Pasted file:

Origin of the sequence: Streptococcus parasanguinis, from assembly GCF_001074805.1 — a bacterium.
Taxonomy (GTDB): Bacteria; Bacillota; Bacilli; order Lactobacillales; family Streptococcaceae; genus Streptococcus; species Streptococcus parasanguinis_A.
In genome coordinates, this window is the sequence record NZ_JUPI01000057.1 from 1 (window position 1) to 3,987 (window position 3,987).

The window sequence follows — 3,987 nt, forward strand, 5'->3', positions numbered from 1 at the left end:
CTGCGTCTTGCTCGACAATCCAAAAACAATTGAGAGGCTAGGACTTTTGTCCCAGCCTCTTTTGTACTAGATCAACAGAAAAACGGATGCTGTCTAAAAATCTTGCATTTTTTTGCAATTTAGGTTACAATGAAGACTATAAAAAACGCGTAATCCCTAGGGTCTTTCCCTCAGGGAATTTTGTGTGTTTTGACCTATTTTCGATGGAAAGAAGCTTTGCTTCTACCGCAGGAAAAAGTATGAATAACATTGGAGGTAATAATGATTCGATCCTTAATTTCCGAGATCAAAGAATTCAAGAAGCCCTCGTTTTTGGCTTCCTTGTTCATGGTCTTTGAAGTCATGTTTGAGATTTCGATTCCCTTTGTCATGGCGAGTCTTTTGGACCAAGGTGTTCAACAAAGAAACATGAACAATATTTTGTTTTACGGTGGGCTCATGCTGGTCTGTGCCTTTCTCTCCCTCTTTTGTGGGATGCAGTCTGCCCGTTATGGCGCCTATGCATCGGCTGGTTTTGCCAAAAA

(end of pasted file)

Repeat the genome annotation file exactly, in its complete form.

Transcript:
Origin of the sequence: Streptococcus parasanguinis, from assembly GCF_001074805.1 — a bacterium.
Taxonomy (GTDB): Bacteria; Bacillota; Bacilli; order Lactobacillales; family Streptococcaceae; genus Streptococcus; species Streptococcus parasanguinis_A.
In genome coordinates, this window is the sequence record NZ_JUPI01000057.1 from 1 (window position 1) to 3,987 (window position 3,987).

The window sequence follows — 3,987 nt, forward strand, 5'->3', positions numbered from 1 at the left end:
CTGCGTCTTGCTCGACAATCCAAAAACAATTGAGAGGCTAGGACTTTTGTCCCAGCCTCTTTTGTACTAGATCAACAGAAAAACGGATGCTGTCTAAAAATCTTGCATTTTTTTGCAATTTAGGTTACAATGAAGACTATAAAAAACGCGTAATCCCTAGGGTCTTTCCCTCAGGGAATTTTGTGTGTTTTGACCTATTTTCGATGGAAAGAAGCTTTGCTTCTACCGCAGGAAAAAGTATGAATAACATTGGAGGTAATAATGATTCGATCCTTAATTTCCGAGATCAAAGAATTCAAGAAGCCCTCGTTTTTGGCTTCCTTGTTCATGGTCTTTGAAGTCATGTTTGAGATTTCGATTCCCTTTGTCATGGCGAGTCTTTTGGACCAAGGTGTTCAACAAAGAAACATGAACAATATTTTGTTTTACGGTGGGCTCATGCTGGTCTGTGCCTTTCTCTCCCTCTTTTGTGGGATGCAGTCTGCCCGTTATGGCGCCTATGCATCGGCTGGTTTTGCCAAAAA